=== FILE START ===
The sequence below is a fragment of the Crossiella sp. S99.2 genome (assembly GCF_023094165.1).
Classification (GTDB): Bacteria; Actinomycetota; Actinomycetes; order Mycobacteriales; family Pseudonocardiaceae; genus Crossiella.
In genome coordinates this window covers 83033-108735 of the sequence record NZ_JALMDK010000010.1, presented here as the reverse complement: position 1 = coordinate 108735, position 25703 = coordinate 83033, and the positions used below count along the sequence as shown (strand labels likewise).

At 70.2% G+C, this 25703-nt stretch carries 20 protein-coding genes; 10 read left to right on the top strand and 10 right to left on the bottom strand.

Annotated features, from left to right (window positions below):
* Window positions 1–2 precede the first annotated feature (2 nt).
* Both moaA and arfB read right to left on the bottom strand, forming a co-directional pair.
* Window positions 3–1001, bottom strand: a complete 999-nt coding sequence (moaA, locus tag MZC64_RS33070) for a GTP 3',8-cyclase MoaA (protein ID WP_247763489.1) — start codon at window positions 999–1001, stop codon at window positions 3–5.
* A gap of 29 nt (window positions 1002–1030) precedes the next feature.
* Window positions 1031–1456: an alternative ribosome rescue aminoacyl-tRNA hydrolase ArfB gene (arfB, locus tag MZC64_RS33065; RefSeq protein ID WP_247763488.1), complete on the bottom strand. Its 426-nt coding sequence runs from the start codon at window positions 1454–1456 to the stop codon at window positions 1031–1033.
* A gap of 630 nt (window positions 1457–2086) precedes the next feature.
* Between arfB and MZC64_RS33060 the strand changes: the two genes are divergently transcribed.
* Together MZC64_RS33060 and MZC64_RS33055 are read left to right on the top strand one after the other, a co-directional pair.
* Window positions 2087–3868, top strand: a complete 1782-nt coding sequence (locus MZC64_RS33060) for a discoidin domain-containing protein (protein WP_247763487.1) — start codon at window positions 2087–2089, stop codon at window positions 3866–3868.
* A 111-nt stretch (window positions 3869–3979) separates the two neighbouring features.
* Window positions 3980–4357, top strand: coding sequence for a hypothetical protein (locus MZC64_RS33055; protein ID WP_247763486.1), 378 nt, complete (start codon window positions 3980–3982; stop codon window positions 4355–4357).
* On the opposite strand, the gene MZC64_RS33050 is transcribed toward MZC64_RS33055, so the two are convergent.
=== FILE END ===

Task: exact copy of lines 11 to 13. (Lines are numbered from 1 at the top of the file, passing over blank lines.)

* A gap of 630 nt (window positions 1457–2086) precedes the next feature.
* Between arfB and MZC64_RS33060 the strand changes: the two genes are divergently transcribed.
* Together MZC64_RS33060 and MZC64_RS33055 are read left to right on the top strand one after the other, a co-directional pair.